The Russell estate, like the Christys‘ and Binghams‘, by benefit of its large size, lucked out when coal was discovered on its grounds. When the population of St. Louis was already around 300,000 in 1876, it’s hard to believe that Tower Grove South was out in the country, and largely owned by the Russells, as you can see above and below, in Compton and Dry’s Pictorial St. Louis and a plat map of their land. As you can see above in the lower right, the clayworks is clearly visible, processing the clay into bricks after being mined along with coal in the Russells’ mines. Their wealth afforded a prominent burial plot in Bellefontaine Cemetery.
I’ve looked briefly at clay mining in the Tower Grove South area before, back in March of 2021 further to the south. As you can see below, the shafts to the mines were just southeast of the intersection of Roger Place and Arsenal Street. Russell Avenue was renamed to avoid confusion with the major thoroughfare to the northeast.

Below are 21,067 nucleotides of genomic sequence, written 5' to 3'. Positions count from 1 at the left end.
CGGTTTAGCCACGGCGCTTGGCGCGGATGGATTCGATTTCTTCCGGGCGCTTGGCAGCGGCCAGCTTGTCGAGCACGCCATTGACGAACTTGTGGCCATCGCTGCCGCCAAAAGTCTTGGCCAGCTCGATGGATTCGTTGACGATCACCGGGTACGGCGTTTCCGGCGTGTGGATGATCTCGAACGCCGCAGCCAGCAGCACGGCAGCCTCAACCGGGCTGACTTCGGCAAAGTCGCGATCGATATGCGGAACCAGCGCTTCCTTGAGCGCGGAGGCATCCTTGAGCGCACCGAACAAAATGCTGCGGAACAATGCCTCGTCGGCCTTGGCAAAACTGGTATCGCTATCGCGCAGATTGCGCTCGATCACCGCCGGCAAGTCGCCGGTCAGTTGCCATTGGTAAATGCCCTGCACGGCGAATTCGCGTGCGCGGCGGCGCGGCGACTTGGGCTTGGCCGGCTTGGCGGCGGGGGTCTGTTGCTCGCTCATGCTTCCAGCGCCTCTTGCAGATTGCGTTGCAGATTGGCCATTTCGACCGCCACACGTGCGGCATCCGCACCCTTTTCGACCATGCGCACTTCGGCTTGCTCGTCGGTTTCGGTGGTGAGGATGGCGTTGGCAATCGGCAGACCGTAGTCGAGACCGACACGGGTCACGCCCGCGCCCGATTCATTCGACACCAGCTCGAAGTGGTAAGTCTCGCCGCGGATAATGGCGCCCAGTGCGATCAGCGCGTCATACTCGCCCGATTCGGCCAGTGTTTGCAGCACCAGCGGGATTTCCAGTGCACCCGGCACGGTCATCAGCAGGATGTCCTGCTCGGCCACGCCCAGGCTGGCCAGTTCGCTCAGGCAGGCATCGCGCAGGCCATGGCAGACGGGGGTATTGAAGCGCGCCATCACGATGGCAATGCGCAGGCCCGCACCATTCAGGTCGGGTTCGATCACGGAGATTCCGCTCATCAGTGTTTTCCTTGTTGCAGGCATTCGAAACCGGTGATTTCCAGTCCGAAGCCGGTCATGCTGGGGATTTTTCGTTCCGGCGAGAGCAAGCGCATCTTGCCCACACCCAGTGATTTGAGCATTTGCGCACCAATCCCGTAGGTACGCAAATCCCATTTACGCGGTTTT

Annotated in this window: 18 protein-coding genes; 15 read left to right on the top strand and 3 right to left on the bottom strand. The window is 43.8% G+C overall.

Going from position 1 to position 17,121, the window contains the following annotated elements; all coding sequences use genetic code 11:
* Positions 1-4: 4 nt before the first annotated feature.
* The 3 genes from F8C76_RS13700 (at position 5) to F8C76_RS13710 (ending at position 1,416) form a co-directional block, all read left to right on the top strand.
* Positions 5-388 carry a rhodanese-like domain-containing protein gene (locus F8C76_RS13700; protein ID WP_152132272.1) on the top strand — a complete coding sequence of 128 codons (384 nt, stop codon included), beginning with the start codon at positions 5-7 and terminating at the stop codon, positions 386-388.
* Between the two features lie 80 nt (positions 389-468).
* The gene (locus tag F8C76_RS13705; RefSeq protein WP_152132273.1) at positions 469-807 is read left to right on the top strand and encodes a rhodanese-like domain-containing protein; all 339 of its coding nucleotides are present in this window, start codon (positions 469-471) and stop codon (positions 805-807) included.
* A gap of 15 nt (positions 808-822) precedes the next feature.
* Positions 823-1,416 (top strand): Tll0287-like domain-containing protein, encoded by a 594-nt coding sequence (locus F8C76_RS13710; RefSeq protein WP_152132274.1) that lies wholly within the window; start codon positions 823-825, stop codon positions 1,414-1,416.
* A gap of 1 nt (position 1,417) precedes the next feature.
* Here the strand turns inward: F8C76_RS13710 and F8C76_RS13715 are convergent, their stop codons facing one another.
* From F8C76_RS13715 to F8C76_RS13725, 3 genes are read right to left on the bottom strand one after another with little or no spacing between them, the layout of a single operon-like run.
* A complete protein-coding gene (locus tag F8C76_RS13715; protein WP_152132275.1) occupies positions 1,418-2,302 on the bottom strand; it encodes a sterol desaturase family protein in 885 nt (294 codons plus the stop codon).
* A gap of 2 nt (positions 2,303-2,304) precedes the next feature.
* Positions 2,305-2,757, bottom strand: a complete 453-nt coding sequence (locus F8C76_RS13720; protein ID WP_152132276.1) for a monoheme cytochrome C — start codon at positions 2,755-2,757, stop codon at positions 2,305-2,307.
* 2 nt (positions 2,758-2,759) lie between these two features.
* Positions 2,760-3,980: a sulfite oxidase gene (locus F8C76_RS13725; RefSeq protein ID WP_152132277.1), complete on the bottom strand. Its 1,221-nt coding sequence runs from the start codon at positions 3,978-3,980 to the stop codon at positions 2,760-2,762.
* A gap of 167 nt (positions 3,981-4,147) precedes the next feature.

The Russells and their relatives the Parkers lived along Oak Hill, among a grove of obviously oak trees, which I’ve looked at before. Bamberger’s Grove to the east, which I looked at back in September of 2020 and in a St. Louis Magazine article.
The coal and clay began to give out in the late Nineteenth Century but the Parker-Russell Mining and Manufacturing Co. was still in business in 1903, as can be seen at the corner of Morgan Ford and McDonald Avenue. They probably reoriented their business when the mines exhausted, but the round red structures are probably kilns.
I found this old photo of miners in the City of St. Louis, though they are most likely from a generation later. It’s amazing to think that such extensive mining once occurred within the city limits of a municipality of 850,000 residents.